In my review of Jan De Bont's "Speed," which stars Keanu Reeves as a Los Angeles cop trying to defuse a bomb set to go off on a bus if it dips below 50 mph, I said the idea of a vehicle even reaching that speed on the forever-clogged L.A. highways is science fiction.
A week later, the eyes of a nation were trained on some of that same acreage of concrete, watching a white Ford Bronco, whose passengers included an infinitely more famous and well-liked star than Mr. Reeves, as it cruised along at will, the traffic ahead parted like the Red Sea, the air above churned once again by the blades of hovering TV helicopters.
In this case, the bomb and the star were one and the same, and as the Bronco led a posse of black-and-white police cars down the ghostly freeway, we watched in dismay and some horror, wondering whether he would suddenly explode in front of us.
As it turned out, nothing conventionally dramatic happened during that prime-time event. Its dynamics were, in fact, the opposite of those of "Speed," which features constant action and virtually no human context. But it was one of the most riveting moments in television since the President Kennedy assassination, whose coverage included a remote feed from the scene of Jack Ruby's execution of Lee Harvey Oswald.
I was a college student when those events in Dallas occurred. I not only remember where I was when I heard the news about JFK, but that I was eating a fried-egg sandwich two days later when Ruby popped out of the crowd in the basement of the police station and shot Oswald in the stomach.
That second murder, in full view of the emerging electronic press, may have been the transforming event in modern American culture, the ultimate promo for the second half of the 20th century: "Stay tuned, or you may miss being a part of history."
Actually, the movie that the recent televised chase reminds me most of is Oliver Stone's "Natural Born Killers," which Warner Bros. plans to release in August. It's the story of a pair of sociopathic young lovers who become media stars de
spite their trail of murders. The movie is a satire on the commercialization of violence in America, done in a hallucinatory style that obliterates the lines between fictional and real violence, and between entertainment and news.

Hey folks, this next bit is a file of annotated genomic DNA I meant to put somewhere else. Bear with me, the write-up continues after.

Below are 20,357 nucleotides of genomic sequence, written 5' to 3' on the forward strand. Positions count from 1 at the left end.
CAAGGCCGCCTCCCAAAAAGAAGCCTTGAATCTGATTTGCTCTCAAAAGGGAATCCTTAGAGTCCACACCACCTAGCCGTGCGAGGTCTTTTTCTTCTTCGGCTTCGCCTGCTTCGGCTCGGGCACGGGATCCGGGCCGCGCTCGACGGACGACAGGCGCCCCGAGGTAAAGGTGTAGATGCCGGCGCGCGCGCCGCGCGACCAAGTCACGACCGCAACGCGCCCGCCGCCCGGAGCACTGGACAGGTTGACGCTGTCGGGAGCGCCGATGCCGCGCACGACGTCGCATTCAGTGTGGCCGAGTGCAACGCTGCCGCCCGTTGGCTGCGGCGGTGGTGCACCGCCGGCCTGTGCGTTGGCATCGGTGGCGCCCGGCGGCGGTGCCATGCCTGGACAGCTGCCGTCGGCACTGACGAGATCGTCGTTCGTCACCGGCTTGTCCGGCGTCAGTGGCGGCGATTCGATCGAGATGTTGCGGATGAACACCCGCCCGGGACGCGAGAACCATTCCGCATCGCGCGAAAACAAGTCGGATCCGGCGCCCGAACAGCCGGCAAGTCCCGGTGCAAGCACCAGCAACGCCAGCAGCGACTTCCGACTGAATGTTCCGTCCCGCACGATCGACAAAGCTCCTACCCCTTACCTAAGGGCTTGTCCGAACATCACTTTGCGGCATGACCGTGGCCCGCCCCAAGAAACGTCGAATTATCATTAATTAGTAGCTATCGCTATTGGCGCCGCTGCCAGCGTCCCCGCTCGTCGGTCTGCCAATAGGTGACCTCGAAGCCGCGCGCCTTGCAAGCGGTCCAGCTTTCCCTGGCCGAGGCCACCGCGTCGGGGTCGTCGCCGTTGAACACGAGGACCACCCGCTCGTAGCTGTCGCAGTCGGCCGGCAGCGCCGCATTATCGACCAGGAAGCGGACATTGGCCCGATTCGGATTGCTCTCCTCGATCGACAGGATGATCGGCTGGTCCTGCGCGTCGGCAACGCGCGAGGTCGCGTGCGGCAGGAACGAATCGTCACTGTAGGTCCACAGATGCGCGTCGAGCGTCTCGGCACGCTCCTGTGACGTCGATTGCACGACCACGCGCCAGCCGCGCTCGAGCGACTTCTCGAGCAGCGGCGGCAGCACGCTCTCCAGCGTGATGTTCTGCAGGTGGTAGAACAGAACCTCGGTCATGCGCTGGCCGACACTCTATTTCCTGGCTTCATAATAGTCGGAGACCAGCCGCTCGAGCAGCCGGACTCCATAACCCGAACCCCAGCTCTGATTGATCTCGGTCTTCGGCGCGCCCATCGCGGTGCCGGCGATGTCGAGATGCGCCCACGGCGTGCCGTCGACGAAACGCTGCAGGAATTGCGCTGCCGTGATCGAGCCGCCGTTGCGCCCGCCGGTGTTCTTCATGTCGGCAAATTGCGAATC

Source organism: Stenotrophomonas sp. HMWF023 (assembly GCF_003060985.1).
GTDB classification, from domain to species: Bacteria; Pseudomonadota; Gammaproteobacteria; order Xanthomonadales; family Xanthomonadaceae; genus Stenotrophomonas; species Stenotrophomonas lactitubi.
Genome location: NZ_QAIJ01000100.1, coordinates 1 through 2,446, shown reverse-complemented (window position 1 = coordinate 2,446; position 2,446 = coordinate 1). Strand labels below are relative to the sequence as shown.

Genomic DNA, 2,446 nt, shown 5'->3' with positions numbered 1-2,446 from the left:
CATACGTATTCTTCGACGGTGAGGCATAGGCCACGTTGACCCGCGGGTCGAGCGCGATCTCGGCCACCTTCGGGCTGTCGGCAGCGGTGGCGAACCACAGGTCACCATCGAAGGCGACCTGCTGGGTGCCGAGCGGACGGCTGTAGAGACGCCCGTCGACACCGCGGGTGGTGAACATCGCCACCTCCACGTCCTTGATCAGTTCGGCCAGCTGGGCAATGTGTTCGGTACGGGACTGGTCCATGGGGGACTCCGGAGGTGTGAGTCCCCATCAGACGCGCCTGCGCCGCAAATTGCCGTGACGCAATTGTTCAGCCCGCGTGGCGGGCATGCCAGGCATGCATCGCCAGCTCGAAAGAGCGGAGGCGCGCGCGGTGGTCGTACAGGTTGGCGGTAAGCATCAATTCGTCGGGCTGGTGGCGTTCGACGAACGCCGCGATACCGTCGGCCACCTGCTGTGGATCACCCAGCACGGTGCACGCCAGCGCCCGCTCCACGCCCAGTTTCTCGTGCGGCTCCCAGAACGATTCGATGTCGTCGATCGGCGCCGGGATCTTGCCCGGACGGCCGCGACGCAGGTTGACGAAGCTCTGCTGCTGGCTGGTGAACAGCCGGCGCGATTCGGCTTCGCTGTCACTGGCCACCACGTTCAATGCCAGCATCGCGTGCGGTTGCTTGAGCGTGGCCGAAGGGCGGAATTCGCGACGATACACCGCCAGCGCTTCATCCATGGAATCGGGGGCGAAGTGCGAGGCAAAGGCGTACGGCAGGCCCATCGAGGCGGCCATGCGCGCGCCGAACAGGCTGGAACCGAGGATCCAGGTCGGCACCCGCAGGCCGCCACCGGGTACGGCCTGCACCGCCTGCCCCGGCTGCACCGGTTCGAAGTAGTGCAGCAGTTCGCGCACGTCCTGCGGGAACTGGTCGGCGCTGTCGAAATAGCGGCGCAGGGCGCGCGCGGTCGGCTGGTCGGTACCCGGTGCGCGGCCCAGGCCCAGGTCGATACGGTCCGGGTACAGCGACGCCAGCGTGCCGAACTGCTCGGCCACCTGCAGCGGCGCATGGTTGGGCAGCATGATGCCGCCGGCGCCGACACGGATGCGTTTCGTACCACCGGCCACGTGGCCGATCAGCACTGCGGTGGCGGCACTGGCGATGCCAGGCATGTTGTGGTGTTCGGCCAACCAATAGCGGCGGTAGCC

In a greatly exaggerated way, "Natural Born Killers" puzzles over the relative fame and fortune we heap on people whose behavior is beyond contempt. We call them by their first names. Joey, Amy, Tonya. We welcomed home Michael Fay, an American teen-age vandal who owes his fame (and, no doubt, a book deal) to having gotten caught and spanked in Singapore.
It is not their deeds that catch the media's attention and the public's fancy, it's the dramatic incongruity of them, and the fact that they are played out in real time without scripted endings, possibly before our very eyes. The stories turn to mundane pulp when dramatized as movies of the week, but as continuing stories coming to us as news (in cases that are later tried live on Court TV), they are irresistible.
One might argue that they also have become habit-forming. Oscar-winning writer Paddy Chayefsky envisioned the total loss of objectivity between news and entertainment with his 1976 "Network," the results of which are on view nightly on tabloid shows wallowing in tragedies both real and re-enacted. And while righteously campaigning for the opportunity to televise a condemned man's execution recently, Phil Donohue seemed to transform himself into Howard Beale, "Network's" "mad prophet the airwaves."
But before we blame the media, we should be able to answer, which came first, the hunger or the feast? Curiosity comes with our genes, and raising it and satisfying it is the essence of art, entertainment and news. The fact that the lines separating them are being blurred is an inevitability of the TV age, because news events occurring before our eyes are the most dramatic stories of all.
We are riveted by the Simpson case, not because we are a race of ghouls, but because its events are both beyond our imagination and real. In the great debate about whether the constant exposure to tragedy inures us to it or makes us more sensitive, I'm inclined to take the second view. Seeing the Vietnam War on television certainly hasn't given us an appetite for battle. In fact, the image of Americans coming home in body bags has become an effective weapon for opponents of U.S. involvement in foreign crises ever since.
If anything, the Simpson case has made it clear just how well we do know the difference between fictional and actual violence. The murder scene outside Nicole Simpson's condo -- the ragged pools of blood, the draped bodies -- was more horrifying than any movie scene, and nobody has staged murders for a camera as ugly as what we know, in our dark and persistent imagination, occurred there.
What we may as well accept is that television, whose ability to put us in the middle of breaking news will only get better with technology and experience, has created a new form of dramatic expression. It's news, but it's also entertainment, and it involves us in ways no art form can.
The truth is that newspapers in Los Angeles did the real work of covering the Simpson story, but when the TV helicopters took us up and let us follow the Bronco across town, we were in it.
Jack Mathews is chief film critic of Newsday.